Healing * An Advent Reflection by Sarah Sanderson
“For my eyes have seen your salvation, which you have prepared in the sight of all nations: a light for revelation to the Gentiles, and the glory of your people Israel.”
…Then Simeon blessed them and said to Mary, his mother,
“…And a sword will pierce your own soul too.”
–excerpted from Luke 2:30-35
My belly grows bigger by the day. I’ve stopped reaching for the button pants; I turn instead to the leggings. I’ve been here before: four now-large humans have each taken a turn in my womb. But this time, what gurgles silently beneath my taut skin is a threat, not a promise.
The first time I noticed a pregnant woman in church during the season of Advent, I cast a sidelong glance at her rounded girth and sighed with envy. In my early twenties, I was already dreaming of becoming a mother someday. What does it feel like to be pregnant in Advent, I wondered with awe as she lowered herself into the pew. Just like Mary.
I found out, not too many years later: being pregnant in Advent isn’t much different from being pregnant any other time of year. Exhausting and uncomfortable. I even bore one of my babies on Christmas morning, but I never felt some glowing connection to the mother of our Lord. I was too busy learning how to swaddle my own babies to think much about the baby in swaddling cloths.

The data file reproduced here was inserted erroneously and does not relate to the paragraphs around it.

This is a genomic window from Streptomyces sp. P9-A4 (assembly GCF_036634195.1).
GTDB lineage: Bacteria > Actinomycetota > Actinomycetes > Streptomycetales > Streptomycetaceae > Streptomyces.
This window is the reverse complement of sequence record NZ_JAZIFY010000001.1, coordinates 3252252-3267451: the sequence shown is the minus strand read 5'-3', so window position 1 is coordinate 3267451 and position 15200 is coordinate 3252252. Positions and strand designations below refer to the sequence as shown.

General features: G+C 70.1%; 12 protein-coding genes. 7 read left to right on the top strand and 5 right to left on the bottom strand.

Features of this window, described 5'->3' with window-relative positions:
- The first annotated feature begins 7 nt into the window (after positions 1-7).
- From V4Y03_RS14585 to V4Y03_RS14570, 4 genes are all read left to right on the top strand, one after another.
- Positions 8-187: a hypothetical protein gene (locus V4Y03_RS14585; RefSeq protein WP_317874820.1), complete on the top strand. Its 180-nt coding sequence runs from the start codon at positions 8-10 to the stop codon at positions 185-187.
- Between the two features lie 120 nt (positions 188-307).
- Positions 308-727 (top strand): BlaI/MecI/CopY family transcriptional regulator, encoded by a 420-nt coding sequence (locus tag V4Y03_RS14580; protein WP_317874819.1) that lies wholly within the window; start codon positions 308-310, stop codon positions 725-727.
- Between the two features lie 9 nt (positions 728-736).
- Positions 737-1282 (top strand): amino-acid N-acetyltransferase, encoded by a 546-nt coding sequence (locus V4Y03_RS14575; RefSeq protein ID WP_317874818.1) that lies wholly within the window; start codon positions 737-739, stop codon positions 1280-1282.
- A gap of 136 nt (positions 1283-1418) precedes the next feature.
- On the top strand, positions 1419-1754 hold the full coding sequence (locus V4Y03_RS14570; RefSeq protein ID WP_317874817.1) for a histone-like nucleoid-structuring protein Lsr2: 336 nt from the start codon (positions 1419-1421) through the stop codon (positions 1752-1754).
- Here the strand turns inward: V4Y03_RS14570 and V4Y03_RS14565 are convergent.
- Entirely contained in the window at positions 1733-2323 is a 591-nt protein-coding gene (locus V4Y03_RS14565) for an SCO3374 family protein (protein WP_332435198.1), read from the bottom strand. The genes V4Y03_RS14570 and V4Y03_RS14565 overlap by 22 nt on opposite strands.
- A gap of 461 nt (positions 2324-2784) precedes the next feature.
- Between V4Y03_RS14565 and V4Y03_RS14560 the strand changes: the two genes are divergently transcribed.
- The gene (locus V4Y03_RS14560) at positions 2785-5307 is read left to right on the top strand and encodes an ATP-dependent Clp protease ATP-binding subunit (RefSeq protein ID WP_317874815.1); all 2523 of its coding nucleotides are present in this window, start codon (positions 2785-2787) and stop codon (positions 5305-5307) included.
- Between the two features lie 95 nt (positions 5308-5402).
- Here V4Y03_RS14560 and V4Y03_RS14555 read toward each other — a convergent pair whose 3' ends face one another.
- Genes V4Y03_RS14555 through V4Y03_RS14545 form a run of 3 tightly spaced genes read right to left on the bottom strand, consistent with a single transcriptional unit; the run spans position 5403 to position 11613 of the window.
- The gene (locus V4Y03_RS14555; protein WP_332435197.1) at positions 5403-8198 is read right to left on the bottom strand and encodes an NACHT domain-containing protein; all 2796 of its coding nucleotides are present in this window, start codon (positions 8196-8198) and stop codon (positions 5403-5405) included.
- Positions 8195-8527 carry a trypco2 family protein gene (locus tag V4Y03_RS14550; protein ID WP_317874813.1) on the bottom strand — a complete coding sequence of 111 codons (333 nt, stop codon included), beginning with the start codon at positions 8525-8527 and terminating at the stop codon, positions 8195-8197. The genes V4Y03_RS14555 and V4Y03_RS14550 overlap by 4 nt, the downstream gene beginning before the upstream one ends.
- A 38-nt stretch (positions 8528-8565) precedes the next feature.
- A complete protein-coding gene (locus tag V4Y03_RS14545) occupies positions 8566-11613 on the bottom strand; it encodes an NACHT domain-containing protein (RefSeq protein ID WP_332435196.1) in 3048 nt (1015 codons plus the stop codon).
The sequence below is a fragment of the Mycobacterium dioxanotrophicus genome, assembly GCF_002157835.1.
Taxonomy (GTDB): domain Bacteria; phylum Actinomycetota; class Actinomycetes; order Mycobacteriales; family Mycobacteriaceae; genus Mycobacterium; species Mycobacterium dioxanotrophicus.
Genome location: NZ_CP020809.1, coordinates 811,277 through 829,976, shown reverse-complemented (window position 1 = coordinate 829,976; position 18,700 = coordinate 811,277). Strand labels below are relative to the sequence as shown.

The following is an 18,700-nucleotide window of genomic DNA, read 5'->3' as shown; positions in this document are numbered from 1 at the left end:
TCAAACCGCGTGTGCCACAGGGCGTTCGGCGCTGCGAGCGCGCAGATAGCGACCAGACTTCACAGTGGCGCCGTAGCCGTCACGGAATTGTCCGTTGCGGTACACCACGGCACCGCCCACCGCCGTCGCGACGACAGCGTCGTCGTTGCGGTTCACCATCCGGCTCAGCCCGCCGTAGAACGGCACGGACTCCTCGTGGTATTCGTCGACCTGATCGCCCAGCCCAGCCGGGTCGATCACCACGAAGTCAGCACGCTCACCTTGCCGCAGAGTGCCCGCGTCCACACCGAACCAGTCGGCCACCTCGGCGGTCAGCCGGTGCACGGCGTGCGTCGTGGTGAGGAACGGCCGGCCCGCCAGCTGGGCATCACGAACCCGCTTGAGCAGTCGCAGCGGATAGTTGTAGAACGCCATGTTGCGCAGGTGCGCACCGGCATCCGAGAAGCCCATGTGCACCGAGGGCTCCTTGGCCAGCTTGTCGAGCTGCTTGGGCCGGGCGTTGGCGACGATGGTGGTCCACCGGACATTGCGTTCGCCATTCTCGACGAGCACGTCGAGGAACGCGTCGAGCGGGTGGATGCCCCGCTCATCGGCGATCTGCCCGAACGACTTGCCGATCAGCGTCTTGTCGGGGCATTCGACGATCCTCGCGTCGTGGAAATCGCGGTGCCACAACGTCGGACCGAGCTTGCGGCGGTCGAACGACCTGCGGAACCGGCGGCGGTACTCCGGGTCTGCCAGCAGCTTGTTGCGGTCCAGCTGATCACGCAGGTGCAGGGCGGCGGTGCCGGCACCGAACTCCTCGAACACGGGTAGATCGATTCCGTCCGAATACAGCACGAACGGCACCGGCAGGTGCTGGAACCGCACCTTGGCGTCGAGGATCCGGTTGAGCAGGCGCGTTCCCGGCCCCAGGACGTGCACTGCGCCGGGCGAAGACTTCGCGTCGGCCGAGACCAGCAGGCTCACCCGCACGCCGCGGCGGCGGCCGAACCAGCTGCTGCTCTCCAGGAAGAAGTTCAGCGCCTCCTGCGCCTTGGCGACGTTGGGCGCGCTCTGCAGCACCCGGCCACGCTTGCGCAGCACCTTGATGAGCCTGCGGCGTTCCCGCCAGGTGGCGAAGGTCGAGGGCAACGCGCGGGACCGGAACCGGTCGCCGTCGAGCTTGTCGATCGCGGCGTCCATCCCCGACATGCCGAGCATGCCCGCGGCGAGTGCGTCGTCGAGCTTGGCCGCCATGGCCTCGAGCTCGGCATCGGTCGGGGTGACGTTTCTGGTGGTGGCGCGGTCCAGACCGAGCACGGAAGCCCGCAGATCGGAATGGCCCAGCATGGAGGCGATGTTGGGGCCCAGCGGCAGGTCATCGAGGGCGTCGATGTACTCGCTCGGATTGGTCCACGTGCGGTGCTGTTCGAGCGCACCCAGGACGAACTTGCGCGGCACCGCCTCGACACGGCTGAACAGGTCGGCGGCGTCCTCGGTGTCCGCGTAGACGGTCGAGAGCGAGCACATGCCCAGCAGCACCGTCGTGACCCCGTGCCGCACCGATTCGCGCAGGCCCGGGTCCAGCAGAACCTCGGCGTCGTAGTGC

This year, I am not expecting a baby in Advent. I am expecting the opposite of a baby. There is a chance that the mass of cells that grows deep inside my stomach is not cancer. But there is a chance that it is. And so, this Advent, I will not grow a child; rather, the place in me that was once a home for my children will be removed. This Advent, I’ll either be healing from major abdominal surgery, or I’ll be healing from major abdominal surgery plus figuring out how to fight ovarian cancer.
But somehow, this year, the swelling of my gut reminds me of Mary, more than ever. Because by this point in my life, I’ve learned that Jesus is not birthed into the world only through the arrival of healthy babies and sugar and flowers and birds. Jesus does not only walk in the way of joy. Jesus walks in the way of suffering. Wherever there is fear, or grief, or disappointment, or heartache, or agony: there walks the Man of Sorrows.
Mary knew this, too. She knew it when the prophet Simeon held the infant Jesus in the temple and said to her, “A sword will pierce your own soul too.” She knew it when the boy Jesus turned up missing on the family’s trip to Jerusalem and was found, instead, in his father’s house. She knew it when she stood on a hill under a dark sky and watched as her firstborn son was crucified.
Mary knew that the path to healing is marked by pain. This year, I follow her.
Sarah Sanderson is writing a memoir about abuse, mental illness, faith, and her great-great-great-great-great-grandmother. Updates on her health will be available on her website, or you can follow her on Facebook, Twitter, or Instagram.